Abstract: In 1996, Thomas LaVeist instructed social science health researchers to “continue to study race… but do a better job.” Reviews consistently suggests health studies control for race and ethnicity without defining, and often don’t account for racism. Dr. Pirtle will overview interventions of her empirical research, informed by critical race theory, that utilizes multidimensional measures of race and ethnicity, and structural measures of racism to explore health outcomes for Black, Latinx, and other populations of color. The talk demonstrates that using theoretically informed measures of race, ethnicity, and racism help us to do a better job refining our understanding of racialized health associations and clarifying mechanisms of racism in shaping health inequities.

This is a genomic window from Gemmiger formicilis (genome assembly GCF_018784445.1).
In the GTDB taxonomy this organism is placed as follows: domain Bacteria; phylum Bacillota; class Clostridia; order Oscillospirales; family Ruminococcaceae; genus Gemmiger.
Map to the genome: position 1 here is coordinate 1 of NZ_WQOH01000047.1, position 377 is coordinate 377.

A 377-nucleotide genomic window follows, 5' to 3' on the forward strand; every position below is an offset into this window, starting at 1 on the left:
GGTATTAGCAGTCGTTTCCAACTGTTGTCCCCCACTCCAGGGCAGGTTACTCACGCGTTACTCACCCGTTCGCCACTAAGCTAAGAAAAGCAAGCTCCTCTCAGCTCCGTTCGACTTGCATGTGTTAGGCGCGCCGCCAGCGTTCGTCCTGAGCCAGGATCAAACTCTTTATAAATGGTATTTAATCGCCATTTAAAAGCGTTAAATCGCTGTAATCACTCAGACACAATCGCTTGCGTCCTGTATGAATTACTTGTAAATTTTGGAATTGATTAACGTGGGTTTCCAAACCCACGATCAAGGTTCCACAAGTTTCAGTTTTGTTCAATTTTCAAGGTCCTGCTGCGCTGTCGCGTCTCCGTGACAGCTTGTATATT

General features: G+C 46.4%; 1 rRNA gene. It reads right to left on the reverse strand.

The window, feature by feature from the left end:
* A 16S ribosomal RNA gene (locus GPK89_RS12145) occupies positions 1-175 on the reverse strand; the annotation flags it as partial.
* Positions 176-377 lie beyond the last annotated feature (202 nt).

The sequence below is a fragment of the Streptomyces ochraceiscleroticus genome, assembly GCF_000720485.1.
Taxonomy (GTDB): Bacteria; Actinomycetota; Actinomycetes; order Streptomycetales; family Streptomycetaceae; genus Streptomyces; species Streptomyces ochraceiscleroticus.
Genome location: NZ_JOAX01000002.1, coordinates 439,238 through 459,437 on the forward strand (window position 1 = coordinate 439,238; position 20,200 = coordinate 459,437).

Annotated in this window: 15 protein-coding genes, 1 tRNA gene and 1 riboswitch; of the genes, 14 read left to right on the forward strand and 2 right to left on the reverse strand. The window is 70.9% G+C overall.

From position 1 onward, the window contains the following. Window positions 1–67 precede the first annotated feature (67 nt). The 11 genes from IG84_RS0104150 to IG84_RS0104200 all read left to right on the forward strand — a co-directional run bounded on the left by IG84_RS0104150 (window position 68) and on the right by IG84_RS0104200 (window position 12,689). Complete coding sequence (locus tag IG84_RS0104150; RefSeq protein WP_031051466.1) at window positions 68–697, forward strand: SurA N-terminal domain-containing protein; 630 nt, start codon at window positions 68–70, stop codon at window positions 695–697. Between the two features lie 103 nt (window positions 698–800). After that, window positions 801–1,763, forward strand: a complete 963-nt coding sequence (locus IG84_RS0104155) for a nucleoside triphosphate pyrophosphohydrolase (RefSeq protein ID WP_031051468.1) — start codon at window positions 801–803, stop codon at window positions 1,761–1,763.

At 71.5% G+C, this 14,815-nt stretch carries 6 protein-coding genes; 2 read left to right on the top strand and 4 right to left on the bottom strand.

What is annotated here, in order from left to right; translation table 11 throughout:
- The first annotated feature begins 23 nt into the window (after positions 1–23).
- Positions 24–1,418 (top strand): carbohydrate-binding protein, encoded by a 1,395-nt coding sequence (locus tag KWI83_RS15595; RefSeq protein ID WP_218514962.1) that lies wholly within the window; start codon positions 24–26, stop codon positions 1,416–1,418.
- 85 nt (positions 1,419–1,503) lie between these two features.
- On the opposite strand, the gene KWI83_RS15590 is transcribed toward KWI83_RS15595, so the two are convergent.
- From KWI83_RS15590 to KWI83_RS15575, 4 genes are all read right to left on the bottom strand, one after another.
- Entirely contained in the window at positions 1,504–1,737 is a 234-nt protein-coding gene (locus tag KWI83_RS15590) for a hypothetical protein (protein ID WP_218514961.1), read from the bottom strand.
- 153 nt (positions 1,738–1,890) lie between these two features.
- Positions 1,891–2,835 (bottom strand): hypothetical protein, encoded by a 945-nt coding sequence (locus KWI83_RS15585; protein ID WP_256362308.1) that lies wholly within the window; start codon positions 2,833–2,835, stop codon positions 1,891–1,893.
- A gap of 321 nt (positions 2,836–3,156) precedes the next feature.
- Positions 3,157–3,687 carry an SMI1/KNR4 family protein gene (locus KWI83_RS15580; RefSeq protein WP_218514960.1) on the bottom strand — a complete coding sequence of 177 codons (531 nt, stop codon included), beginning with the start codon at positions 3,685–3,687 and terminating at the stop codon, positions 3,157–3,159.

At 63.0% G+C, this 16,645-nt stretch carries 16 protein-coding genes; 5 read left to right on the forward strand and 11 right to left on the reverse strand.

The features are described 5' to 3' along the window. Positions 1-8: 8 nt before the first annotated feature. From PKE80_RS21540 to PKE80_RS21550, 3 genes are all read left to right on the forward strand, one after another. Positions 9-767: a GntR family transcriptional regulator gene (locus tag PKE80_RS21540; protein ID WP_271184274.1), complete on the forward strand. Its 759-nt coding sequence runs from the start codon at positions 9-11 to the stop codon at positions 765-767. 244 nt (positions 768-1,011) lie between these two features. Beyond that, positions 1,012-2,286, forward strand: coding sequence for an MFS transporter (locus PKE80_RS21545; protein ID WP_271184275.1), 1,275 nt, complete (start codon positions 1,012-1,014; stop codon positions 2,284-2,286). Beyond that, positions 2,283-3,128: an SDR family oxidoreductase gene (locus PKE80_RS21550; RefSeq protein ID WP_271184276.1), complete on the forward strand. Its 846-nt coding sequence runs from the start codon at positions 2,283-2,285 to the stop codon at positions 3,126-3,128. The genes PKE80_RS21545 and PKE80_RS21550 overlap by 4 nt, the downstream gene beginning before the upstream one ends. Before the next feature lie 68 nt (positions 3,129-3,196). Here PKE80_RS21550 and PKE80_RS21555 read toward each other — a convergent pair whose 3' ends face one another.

Dr. Whitney Pirtle, is an Associate Professor of Sociology and McArthur Foundation Chair in International Justice and Human Rights at the University of California, Merced, where she directs the Sociology of Health and Equity (SHE) Lab. She received her B.A. form Grand Valley State University and earned her M.A. and Ph.D. in Sociology from Vanderbilt University. Dr. Pirtle now holds interdisciplinary expertise in the areas of race and racism, health disparities and health equity, intersectionality and Black feminist sociology, and mixed methodologies. In 2021, Dr. Pirtle published a path-breaking co-edited volume with Zakiya Luna, Black Feminist Sociology: Perspectives and Praxis. She is currently continuing her empirical research on Covid-19 racial health inequities and completing her book monograph on the transformation race in post-apartheid South Africa, Coloured-Blind: Racial Limbo in the Rainbow Nation. Dr. Pirtle is a former Ford Fellow and holds awards from the American Sociological Association and Association of Black Sociologists and is a recent recipient of the “Equity and Justice Award” from UC Merced.